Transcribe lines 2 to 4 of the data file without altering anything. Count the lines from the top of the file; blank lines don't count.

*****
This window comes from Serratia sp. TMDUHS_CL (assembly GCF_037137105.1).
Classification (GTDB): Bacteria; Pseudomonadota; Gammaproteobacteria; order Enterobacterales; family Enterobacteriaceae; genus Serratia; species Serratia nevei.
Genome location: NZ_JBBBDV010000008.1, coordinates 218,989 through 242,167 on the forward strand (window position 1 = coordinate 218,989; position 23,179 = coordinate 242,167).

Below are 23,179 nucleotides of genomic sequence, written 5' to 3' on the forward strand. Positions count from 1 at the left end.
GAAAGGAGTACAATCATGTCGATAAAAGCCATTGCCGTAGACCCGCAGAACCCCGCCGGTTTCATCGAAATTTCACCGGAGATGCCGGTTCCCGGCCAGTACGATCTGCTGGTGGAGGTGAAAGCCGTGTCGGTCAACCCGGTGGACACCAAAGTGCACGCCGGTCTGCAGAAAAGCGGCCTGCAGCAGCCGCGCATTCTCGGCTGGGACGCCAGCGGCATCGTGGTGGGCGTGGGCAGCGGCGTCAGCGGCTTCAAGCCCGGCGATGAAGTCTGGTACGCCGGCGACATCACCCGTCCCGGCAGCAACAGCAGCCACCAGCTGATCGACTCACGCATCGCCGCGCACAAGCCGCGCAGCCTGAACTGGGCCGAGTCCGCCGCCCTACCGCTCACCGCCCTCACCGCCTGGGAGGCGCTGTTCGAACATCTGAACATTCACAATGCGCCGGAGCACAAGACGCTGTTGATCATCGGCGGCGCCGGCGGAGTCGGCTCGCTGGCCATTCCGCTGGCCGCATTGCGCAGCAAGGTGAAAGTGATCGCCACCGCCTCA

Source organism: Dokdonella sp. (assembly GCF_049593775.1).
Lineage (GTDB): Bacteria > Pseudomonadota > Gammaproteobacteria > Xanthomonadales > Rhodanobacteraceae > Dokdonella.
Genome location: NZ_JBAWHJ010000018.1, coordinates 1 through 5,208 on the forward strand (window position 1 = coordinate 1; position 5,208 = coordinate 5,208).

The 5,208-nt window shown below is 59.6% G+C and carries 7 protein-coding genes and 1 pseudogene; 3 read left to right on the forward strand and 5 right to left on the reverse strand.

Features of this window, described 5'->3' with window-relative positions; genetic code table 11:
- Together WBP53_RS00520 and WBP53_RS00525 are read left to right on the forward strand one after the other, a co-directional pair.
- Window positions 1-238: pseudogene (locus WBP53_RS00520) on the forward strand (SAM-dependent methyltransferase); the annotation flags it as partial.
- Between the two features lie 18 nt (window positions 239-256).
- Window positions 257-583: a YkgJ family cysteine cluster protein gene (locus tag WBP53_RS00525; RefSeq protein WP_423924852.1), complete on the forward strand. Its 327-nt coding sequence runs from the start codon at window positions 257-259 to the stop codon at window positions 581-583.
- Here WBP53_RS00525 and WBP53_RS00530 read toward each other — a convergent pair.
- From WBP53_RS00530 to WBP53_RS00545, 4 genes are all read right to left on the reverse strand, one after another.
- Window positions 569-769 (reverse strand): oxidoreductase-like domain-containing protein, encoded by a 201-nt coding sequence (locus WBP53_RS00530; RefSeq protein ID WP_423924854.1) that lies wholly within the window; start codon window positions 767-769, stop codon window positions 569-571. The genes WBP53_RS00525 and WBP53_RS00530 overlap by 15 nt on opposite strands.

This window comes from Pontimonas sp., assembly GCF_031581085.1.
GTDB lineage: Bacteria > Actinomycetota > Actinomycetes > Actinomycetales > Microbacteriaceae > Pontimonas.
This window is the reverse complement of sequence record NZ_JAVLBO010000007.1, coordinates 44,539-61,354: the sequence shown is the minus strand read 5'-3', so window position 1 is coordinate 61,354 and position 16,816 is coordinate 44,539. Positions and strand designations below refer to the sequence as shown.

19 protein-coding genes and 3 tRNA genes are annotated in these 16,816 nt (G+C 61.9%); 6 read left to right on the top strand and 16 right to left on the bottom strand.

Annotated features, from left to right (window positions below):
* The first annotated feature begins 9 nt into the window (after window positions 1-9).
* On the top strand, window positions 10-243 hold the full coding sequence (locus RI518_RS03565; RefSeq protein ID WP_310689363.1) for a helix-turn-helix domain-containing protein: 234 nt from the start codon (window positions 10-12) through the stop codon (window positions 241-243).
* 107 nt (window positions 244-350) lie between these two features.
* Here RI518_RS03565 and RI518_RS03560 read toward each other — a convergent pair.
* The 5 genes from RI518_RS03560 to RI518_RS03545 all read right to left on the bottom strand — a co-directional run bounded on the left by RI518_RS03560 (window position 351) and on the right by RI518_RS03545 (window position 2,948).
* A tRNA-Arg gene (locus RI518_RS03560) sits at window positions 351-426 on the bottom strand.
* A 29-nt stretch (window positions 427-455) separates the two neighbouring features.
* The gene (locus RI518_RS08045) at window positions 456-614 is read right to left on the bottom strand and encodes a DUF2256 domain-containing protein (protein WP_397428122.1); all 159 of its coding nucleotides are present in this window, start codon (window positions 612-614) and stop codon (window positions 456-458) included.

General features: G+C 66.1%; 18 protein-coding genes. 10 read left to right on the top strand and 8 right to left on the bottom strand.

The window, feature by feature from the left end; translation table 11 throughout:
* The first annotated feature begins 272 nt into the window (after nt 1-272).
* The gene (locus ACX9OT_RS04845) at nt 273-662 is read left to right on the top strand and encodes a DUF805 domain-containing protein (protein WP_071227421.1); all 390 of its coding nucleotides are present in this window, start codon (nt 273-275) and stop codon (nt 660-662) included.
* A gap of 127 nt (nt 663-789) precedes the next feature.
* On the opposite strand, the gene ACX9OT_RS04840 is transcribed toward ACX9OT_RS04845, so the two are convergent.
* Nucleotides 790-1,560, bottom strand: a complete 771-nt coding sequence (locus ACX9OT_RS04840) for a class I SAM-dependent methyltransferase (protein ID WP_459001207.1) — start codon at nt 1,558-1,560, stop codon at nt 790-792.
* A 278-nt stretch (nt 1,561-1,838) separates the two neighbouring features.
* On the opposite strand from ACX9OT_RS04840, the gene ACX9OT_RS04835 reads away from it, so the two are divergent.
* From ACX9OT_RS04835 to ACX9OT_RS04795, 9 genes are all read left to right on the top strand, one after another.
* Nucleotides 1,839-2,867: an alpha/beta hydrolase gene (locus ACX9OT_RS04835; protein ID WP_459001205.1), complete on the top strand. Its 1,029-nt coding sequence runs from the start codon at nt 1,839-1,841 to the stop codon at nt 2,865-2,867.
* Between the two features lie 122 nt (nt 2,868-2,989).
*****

Classification (GTDB): Bacteria; Pseudomonadota; Gammaproteobacteria; order Enterobacterales; family Enterobacteriaceae; genus Serratia; species Serratia nevei.
Genome location: NZ_JBBBDV010000008.1, coordinates 218,989 through 242,167 on the forward strand (window position 1 = coordinate 218,989; position 23,179 = coordinate 242,167).

Below are 23,179 nucleotides of genomic sequence, written 5' to 3' on the forward strand. Positions count from 1 at the left end.